Murakami enjoys anthropomorphizing his own muscles in this memoir, frequently ordering them about and likening them to reluctant laborers. “As long as you explain your expectations to them by actually showing them examples of the amount of work they have to endure, your muscles will comply and gradually get stronger,” he says. “If, however, the load halts for a few days, the muscles automatically assume they don’t have to work that hard anymore.”

The author notes that different muscles are required for various athletic feats. Murakami describes his grueling experience running a sixty-two mile supermarathon, and spends the final third of the memoir on triathlon training. This transition comes at a point where the reader expects to see a diary about the New York Marathon the author has been training for, and the shift is not altogether smooth. He does get to this point about ten pages later — which, in a book of this size, is a not-insignificant delay. Murakami’s response to this marathon, and to the triathlons that follow, are handled with extreme humility but nevertheless display an uncommon strength of character.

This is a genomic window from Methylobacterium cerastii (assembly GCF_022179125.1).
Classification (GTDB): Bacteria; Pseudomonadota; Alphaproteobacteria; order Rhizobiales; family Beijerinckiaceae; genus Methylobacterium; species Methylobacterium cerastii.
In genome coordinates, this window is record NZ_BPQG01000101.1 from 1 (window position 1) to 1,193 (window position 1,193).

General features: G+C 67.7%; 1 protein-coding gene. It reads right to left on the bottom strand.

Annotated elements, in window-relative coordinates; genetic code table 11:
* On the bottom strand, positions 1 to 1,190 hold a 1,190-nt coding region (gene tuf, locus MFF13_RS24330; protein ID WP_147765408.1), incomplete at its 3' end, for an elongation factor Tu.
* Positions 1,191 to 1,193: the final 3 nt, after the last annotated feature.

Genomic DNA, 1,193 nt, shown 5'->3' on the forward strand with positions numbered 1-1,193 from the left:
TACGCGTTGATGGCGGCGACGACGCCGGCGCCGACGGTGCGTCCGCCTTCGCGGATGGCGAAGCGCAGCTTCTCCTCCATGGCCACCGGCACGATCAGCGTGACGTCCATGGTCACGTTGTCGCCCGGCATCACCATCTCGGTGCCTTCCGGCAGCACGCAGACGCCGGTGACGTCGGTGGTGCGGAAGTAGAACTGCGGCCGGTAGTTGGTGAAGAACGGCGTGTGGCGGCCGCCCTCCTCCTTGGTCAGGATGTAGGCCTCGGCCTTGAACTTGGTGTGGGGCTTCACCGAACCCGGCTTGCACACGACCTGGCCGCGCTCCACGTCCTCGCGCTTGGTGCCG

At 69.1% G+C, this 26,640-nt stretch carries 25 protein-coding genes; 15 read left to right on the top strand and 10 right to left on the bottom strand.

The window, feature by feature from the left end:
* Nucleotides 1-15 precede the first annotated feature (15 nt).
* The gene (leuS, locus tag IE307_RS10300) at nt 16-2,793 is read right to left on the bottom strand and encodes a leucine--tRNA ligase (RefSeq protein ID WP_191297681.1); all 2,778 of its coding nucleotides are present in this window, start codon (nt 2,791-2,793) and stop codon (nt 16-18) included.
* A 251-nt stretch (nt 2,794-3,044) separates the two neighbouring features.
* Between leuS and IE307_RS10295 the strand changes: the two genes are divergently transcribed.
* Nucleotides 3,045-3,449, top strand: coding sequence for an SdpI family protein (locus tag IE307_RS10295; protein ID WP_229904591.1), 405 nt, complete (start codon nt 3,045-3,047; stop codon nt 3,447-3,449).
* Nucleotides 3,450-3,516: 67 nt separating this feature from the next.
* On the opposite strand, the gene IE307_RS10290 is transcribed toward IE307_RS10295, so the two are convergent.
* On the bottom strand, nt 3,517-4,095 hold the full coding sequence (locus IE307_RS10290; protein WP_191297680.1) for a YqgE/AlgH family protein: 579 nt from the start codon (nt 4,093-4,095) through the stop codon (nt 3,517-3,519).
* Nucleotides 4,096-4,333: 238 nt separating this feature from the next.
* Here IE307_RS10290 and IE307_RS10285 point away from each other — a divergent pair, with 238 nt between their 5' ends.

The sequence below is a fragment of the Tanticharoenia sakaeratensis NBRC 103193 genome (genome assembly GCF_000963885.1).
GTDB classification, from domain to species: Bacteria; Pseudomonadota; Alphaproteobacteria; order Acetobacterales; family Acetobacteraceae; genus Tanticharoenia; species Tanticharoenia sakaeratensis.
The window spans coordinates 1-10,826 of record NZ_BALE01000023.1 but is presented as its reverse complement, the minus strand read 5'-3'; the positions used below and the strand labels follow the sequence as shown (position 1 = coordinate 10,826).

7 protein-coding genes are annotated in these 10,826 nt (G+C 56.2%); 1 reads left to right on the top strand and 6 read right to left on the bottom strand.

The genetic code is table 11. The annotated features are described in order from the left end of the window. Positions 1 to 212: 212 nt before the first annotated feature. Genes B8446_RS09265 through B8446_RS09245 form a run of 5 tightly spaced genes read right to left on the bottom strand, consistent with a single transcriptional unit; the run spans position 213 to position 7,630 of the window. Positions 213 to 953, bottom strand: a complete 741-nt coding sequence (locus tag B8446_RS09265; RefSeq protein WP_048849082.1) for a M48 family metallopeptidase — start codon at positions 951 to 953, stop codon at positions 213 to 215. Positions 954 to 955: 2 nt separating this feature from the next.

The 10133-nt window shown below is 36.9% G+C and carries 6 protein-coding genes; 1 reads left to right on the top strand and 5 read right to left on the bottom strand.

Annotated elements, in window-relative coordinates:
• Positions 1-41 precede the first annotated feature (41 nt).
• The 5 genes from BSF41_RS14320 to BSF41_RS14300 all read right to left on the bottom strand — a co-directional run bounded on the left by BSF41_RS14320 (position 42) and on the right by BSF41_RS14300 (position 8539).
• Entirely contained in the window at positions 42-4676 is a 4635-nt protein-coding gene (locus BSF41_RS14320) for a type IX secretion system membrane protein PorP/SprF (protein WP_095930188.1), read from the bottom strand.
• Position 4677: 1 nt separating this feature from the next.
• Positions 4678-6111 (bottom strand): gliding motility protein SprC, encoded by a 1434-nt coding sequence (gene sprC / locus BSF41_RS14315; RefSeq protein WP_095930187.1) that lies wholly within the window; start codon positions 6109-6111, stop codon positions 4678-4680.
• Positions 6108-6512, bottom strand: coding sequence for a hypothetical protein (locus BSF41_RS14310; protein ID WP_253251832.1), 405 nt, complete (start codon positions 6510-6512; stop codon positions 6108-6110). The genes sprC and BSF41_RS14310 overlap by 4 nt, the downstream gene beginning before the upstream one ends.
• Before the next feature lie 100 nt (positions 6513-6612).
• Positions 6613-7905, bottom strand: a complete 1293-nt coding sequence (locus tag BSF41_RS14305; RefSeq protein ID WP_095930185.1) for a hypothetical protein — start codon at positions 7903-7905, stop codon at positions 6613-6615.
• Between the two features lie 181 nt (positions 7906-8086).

The pared-down diary style of writing in What I Talk About When I Talk About Running is sometimes distracting in its simplicity, and there is a degree of repetition, especially in his assertions about faded youth. But Murakami’s story is frequently fascinating, invariably amusing, and told in a voice that immediately puts readers on his side. We want to allow this charming gentleman in his late 50s the chance to tell his story, and we’re better for hearing it.

What I Talk About When I Talk About Running, by Haruki Murakami
Alfred A. Knopf
ISBN: 978-0-307-26919-5
192 pages